Prosecutors alleged that a sixth victim was violated between 1985 to 1988 when Bowman allegedly “groped her breasts under her clothes,” according to testimony. The seventh victim told authorities that Bowman inserted his fingers to allegedly adjust the patient’s pelvic bone which the detective said that the patient said that Bowman said, was “broken.” The patient also told the detective that she told him to stop and tried to get away but that Bowman “held on to her and told her to hold still,” probably the basis of the kidnapping charge. The patient also said that “it happened a lot,” during the years she sought treatment with Bowman.
Finally, the last alleged victim claims that on June 10, she experienced severe pain during an adjustment by Bowman and X-rays at a second chiropractor showed a broken rib. That’s the basis of an aggravated assault charge against him.
The first motion to remand and the second motion are similar in substance. The defense asked the state to have the grand jury hear sworn testimony from Bowman himself including the types of touching that the law allows in medical treatment. The defense claims that the rules of court give him the right to testify, and that an Arizona statute makes certain touching for medical purposes an absolute defense to some of the charges Bowman faces. The defense urges that the state violated Bowman’s right to due process by not informing the grand jury of that statute.
In fact, as early as January 2021, Bowman’s lawyer from the valley sent a letter to the prosecutor explaining that Bowman wanted to be present at and testify to the grand jury. He was not called. The lawyer also asked that the grand jury see the original typed statement filed with the chiropractic board and sent to police by victim number five, alleging that victim five’s statement says things or doesn’t say things that help Bowman’s side and that the law requires a prosecutor to include such testimony at the grand jury phase of the process. The jurors were not given the statement.
The state forcefully responded, claiming that the prosecutor told the jurors up front that Bowman wanted to testify but if they wanted to hear from him, it would would have to be at another time and/or date, and the jurors said after indicting Bowman that they didn’t need to hear from him. That the defenses identified apply to “physicians,” and don’t apply to chiropractors because the law says that they are not physicians. That the lawyer’s letter was not read to the jury, but portions or a summary the letter was read to them.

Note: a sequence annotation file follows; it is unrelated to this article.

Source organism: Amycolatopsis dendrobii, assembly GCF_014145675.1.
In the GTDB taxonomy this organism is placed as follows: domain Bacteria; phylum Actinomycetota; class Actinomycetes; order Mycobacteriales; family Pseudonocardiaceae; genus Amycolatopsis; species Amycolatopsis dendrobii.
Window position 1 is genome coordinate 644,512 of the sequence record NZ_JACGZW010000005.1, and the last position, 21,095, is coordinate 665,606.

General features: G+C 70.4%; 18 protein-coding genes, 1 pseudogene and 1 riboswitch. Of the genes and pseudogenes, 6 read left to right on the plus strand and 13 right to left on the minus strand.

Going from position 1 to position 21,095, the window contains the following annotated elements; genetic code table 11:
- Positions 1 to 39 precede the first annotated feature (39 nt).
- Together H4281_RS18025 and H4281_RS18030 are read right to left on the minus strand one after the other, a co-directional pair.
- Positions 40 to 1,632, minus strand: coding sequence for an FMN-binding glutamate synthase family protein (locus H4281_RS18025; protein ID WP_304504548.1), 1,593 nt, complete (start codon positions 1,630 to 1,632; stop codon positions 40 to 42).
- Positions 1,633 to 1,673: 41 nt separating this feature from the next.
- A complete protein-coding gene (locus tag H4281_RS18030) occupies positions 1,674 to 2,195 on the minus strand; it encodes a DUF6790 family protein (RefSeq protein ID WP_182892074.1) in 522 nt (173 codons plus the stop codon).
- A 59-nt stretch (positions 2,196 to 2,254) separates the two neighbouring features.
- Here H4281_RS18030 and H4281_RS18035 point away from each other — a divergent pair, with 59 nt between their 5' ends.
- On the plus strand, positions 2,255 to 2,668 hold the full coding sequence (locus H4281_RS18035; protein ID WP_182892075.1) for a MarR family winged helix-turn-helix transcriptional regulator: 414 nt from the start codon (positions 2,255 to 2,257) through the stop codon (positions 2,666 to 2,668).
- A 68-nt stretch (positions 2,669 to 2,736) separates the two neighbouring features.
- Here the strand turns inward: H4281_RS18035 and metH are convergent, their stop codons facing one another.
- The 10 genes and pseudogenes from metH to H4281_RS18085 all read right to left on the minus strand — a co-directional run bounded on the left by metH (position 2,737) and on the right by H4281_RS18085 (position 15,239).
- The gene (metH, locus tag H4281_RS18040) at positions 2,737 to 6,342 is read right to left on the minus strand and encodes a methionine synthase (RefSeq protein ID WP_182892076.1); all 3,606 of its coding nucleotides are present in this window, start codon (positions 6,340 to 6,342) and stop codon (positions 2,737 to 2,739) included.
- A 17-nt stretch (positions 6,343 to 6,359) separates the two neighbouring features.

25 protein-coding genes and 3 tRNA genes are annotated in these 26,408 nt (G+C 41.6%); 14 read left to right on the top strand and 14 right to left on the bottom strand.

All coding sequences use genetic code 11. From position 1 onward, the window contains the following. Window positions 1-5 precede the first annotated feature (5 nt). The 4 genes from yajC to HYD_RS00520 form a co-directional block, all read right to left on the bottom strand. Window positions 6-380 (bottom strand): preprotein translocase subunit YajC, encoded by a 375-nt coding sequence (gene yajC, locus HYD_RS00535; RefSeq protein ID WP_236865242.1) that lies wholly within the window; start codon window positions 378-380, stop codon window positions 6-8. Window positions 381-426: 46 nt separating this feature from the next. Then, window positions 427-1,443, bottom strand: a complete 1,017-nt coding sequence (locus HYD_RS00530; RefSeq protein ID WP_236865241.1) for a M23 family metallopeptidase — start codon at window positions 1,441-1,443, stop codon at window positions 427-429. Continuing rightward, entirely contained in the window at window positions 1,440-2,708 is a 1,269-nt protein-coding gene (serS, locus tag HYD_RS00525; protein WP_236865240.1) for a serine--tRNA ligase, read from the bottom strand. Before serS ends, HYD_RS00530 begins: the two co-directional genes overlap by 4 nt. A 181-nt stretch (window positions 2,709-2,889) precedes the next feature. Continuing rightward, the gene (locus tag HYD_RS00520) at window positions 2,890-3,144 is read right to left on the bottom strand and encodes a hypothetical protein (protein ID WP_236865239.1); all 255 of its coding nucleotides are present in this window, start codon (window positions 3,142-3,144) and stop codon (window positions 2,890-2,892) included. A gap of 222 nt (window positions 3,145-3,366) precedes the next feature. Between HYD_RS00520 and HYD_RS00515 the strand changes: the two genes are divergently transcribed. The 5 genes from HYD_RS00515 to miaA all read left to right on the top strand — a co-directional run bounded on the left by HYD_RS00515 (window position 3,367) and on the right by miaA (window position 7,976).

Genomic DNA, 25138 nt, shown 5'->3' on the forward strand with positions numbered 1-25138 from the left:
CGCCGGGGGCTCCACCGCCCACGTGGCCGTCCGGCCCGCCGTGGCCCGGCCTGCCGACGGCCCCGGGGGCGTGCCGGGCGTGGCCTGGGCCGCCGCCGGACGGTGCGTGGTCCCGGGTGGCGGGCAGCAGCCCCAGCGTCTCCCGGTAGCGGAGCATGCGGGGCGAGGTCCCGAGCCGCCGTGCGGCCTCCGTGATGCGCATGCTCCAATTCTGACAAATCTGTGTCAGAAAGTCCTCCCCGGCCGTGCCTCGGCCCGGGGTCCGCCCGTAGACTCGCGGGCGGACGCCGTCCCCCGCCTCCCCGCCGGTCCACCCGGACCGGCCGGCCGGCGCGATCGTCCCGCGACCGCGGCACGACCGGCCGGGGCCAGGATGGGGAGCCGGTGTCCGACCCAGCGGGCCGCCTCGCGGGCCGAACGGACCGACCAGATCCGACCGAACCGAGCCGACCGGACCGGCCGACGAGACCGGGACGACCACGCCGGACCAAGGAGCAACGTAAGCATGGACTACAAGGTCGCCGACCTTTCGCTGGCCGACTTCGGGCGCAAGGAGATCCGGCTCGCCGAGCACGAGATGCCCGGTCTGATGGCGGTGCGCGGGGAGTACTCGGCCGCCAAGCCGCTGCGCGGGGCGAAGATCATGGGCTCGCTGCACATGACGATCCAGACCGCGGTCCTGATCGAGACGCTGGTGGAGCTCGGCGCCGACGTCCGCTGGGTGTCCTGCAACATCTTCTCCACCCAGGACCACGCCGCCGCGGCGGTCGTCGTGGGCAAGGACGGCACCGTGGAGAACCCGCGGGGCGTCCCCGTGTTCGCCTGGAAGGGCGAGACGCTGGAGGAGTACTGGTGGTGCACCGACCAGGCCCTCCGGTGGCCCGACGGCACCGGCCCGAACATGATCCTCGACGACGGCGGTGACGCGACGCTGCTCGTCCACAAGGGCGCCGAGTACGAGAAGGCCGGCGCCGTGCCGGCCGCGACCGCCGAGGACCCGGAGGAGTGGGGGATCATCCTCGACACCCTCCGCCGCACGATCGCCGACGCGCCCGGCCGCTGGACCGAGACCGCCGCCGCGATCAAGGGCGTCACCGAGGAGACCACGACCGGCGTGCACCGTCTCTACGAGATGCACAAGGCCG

Finally, that the grand jury specifically asked the detective what kind of touching was routine in chiropractic treatment. The detective said that she had spoken with a chiropractor or two on the board and came away with the impression that the actions Bowman allegedly took were not part of routine treatment. Bowman, a chiropractor for decades, wanted to explain typical chiropractic procedures to the jury, but wasn’t called.
In the end, Judge Nielson found for the defense and sent the case back to the grand jury, writing that, “If a defendant has provided some degree of detail, at least as to the subject and outline of the proposed evidence’ (citing case law) the prosecutor has a duty “to convey that information to the grand jury...The State is expressly prohibited from merely summarizing evidence offered by a defendant who has identified specific evidence for the grand jury to consider.” Finally, that the prosecutor was “obligated to advise the jury of the defenses listed in (statute cited)” and they did not, the judge wrote.
If the case has already has been sent back to a grand jury, the public won’t know about it because grand jury proceedings are secret unless or until they return an indictment — there’s no record of one, yet. There is no new court date of record. The Independent will update this story as it develops.